Telstra, the largest Australian telecommunication and information services company became the majority owner of the online video streaming platform, Ooyala in August 2014. The transaction was valued at USD 270 million (EUR 197 million) and will increase Telstra’s share in Ooyala from 23% to 98%. The deal is subject to US regulatory approvals and is expected to take effect after 60 days.
Besides Australia, Telstra has operations in Asian markets including Hong Kong and China. The company recorded sales revenue of AUD 25.5 billion (EUR 17 billion) in 2013 and IHS expects the telecom to note growth in 2014.
Ooyala has been active since 2007 and provides video services to broadcasters, operators and media organizations across all devices. It also helps companies monetize their video content through its cloud-based software and analytics capabilities.
Ooyala will continue to operate independently after the acquisition.
The acquisition complements the two businesses’ interests, considering the following:
1) Ooyala needs financial backing to accelerate its business growth
The aim of the acquisition on Ooyala’s side is to boost its growth. Financial backing at this time is strategic, in line with the CEO’s intention to leverage the business. Ooyala is smaller in size compared to its key competitors, NASDAQ-listed Brightcove and venture capital-backed Kaltura. In order to take on this competition, a capital boost that allows more investments in people, infrastructure, R&D and technology is necessary for Ooyala’s business development.
Furthermore, Telstra’s existing network coverage and business relationships can enhance Ooyala’s position in the market. Though based in the US, 45% of Ooyala’s clientele is international. Online video advertising is expanding fast in Southeast Asia and Ooyala has identified the region as a strategic priority for its business expansion. The company established its operation in Australia in 2010, from where it plans to target Southeast Asia. Ooyala will also be able to make use of Telstra’s extensive business presence in the region, while Telstra capitalizes on Ooyala’s capabilities to generate new content and services.
2) Telstra needs digital media expertise to respond to the complex online video landscape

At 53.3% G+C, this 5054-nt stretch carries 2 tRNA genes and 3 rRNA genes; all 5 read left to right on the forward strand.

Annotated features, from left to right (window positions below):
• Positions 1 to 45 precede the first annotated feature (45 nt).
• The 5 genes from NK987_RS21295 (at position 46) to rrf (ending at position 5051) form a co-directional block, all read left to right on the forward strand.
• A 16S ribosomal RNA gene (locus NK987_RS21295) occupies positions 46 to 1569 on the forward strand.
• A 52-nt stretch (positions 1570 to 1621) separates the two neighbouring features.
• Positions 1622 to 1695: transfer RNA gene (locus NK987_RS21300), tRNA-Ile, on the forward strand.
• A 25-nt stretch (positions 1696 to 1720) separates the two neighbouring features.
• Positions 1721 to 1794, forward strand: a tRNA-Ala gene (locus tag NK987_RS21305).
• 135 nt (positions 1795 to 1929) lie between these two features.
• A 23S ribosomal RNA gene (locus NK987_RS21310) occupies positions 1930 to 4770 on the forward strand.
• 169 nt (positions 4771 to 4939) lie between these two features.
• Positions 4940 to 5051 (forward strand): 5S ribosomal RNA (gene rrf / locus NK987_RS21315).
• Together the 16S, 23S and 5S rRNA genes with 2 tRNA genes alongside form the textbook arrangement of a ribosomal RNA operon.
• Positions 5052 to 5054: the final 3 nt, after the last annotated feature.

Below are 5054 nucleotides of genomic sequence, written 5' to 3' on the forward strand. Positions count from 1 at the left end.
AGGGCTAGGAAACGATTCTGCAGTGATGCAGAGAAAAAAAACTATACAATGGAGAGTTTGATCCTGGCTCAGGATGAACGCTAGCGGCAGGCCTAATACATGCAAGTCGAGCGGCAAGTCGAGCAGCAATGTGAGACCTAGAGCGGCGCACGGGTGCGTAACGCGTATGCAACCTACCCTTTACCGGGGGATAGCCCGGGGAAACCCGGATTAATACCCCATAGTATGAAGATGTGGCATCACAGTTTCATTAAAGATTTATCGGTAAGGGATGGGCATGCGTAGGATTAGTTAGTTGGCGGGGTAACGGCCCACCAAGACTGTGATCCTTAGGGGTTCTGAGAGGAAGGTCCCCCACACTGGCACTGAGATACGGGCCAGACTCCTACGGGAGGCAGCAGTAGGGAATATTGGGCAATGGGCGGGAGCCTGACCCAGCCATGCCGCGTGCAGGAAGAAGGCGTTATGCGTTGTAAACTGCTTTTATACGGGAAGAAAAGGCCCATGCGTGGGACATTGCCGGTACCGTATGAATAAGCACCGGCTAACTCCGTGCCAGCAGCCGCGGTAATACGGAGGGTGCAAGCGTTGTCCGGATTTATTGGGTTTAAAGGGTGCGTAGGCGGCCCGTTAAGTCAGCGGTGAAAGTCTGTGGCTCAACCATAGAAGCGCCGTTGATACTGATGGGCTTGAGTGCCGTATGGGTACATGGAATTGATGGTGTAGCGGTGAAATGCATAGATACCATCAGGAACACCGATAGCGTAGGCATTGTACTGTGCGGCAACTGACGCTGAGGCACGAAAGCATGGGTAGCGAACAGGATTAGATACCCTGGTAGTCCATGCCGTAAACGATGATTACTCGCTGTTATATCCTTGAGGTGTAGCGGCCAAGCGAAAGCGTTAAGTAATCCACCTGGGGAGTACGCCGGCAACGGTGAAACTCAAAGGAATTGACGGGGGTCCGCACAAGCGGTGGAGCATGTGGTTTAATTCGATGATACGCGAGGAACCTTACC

Telco companies have generally struggled to enter the digital space, often acting solely as a data provider. IHS forecasts online video advertising to grow 21.2% in Australia in 2014 and 23.1% in 2015. By 2015, 14.9% of all Australian display advertising revenue will come from video. The acquisition of Ooyala, fits with Telstra’s aims to expand its video capabilities (content and advertising).
Despite its business concentration in the East, the buyout is seen as a response to counter threats posed by US-based AT&T and Verizon, in providing cloud computing and video conferencing services. Both operators recorded more than 5 million IPTV subscribers in 2013, ten times that of Telstra’s IPTV device, T-Box. Ooyala provides real-time analysis and claims to be one of the few with a real-time dashboard, Ooyala Now. This service could help to reinforce Telstra’s T-Box. In a recent partnership, Foxtel (a Telstra pay TV company) deployed Ooyala’s technology to power its new online streaming channel, Presto. Now under the same umbrella, both businesses can work more cohesively together.
In Asia, Singaporean telco, Singtel has taken similar initiatives. In June 2014, it fully acquired advertising technology companies Adconion and Kontera Technologies through subsidiary, Amobee. Telstra has taken a slower approach in its digital expansion. It initially “tested the water” by injecting a mere USD 61 million (EUR 45 million) for a 23% per cent share of Ooyala in 2012 before the current add-on to 98%. This mirrors a more traditional, prudent approach to digital media and is similar to RTL’s (the largest European broadcaster) partial acquisition of SpotXchange (online video marketplace) in August 2014.
Traditional media players have been hesitant to meaningfully expand to the digital space and adopt advertising technology. Until now, TV broadcasters and telcos have made little progress in exploring ad technology. They have only just begun to identify the importance of their data and employed it to improve targeting online. However, their involvement in automated trading and wider ad technology has been rather limited. The Telstra acquisition of Ooyala in Asia and the RTL acquisition of SpotXchange in Europe will act as an accelerator for traditional media companies to become more substantially involved in what is still a largely unfamiliar, but increasingly significant area.